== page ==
Weeknotes

Jeni Tennison

Jeni Tennison

Jeni Tennison

OK, I’m cheating, and actually writing this on 7th October. But I wanted to make sure that I recorded what was a really good week :) Three good things…

Labour Party Conference

I attended the Labour Party Conference and took part in two fringe events.

The first was a panel titled How should we govern in the digital age?, run by the Institute for Government and sponsored by the Joseph Rowntree Foundation. This was in some ways a tie-in to James Plunkett’s new project with them, where he’s exploring social justice in the digital age. Unsurprisingly, I basically argued for greater power to the people, more democratic participation around the role of data and so on.

Later, I was at a closed roundtable run by the IPPR with Reset delving more into Labour’s policy around data and digital. Given the likely outcome of the next General Election in the UK, Labour’s policies are quite important. It’s promising that “harnessing data for the public good” is one of the four missions in their newly published Industrial Strategy. But I think it’s currently missing a vision of the future that’s uniquely Labour.

I had a bunch of fun conversations with friends and colleagues exploring what this vision might be. My view is that it should be based on Labour’s broader messaging around partnership between government, business and communities, and not neglect the strong role of communities in that equation. I found myself getting particularly exercised about the rights of providers in two-sided platforms (eg Uber drivers, AirBnB hosts, Etsy sellers, TikTok content creators), which are currently really neglected because it’s a new kind of ecosystem role. Anyway, you should read Matt’s great summary of his reflections from the conference.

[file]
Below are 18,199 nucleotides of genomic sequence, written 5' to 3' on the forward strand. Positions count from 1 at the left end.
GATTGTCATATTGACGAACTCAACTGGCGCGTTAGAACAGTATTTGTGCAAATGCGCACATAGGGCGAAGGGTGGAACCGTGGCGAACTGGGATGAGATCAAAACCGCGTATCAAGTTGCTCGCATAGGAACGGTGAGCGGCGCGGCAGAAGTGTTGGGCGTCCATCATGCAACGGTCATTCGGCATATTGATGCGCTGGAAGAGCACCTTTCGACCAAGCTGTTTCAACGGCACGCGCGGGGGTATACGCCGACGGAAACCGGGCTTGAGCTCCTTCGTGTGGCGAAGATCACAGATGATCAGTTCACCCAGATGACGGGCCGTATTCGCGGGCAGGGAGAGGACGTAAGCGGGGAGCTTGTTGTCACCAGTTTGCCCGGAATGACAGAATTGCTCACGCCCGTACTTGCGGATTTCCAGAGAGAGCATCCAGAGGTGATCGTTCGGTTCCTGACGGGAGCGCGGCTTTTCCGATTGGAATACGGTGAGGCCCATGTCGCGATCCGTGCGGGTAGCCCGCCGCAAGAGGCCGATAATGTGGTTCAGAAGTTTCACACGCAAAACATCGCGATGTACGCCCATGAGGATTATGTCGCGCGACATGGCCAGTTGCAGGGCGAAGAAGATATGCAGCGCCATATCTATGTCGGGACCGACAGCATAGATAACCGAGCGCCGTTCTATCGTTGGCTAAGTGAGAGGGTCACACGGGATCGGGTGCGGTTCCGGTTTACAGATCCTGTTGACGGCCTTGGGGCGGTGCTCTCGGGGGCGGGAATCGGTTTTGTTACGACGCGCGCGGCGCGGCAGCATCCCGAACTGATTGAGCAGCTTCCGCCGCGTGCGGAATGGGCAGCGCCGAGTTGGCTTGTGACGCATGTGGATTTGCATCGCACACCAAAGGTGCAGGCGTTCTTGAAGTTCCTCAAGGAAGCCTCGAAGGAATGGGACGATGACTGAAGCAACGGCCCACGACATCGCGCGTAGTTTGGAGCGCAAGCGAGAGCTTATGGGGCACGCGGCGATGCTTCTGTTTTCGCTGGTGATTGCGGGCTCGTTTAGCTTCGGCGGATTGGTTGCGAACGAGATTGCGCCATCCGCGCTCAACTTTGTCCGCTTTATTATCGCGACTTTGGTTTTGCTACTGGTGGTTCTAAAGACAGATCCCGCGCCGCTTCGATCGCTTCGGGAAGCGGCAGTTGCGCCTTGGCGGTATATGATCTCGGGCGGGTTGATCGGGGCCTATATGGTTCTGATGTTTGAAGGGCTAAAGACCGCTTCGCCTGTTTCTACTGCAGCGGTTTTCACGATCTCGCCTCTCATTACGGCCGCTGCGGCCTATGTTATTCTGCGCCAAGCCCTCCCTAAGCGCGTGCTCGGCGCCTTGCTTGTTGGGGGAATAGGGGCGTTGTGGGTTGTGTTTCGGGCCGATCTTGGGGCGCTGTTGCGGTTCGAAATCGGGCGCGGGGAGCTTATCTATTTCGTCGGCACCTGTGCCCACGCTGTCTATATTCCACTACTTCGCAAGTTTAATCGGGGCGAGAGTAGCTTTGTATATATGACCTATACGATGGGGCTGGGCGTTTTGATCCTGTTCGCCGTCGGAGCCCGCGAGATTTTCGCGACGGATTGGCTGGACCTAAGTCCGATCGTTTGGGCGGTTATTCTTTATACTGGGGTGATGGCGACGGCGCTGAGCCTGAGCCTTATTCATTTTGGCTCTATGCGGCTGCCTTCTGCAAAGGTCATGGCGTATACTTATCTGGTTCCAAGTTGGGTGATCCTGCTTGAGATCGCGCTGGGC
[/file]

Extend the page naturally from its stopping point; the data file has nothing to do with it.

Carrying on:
Data Protection and Digital Information Bill workshop

On Thursday, we hosted a workshop with various mostly civil society organisations to discuss the Data Protection and Digital Information Bill. I’ve written up the results of those quick discussions so won’t go into them here, but just reflect that it was really invigorating to see the range of interest in different aspects of the Bill. Not everyone was interested in the things we were interested in – and that’s fine – but there were also definite areas of overlap with people coming at the same issues from different directions. We’re aiming to run more events to bring this community together.

Our first press

The second great thing that happened on Thursday was being mentioned in Campaign Corner in Matt Honeycombe-Foster’s London Influence Politico newsletter. Jonathan and Gavin had talked to him about our work, but the first we actually knew of it being published was someone getting in touch with us who wanted to talk about our work. By the end of the week we had had three really useful approaches off the back of that piece, which is honestly the most immediate and concrete impact of any press I’ve experienced.

This really felt like a week where we landed, particularly in policy circles.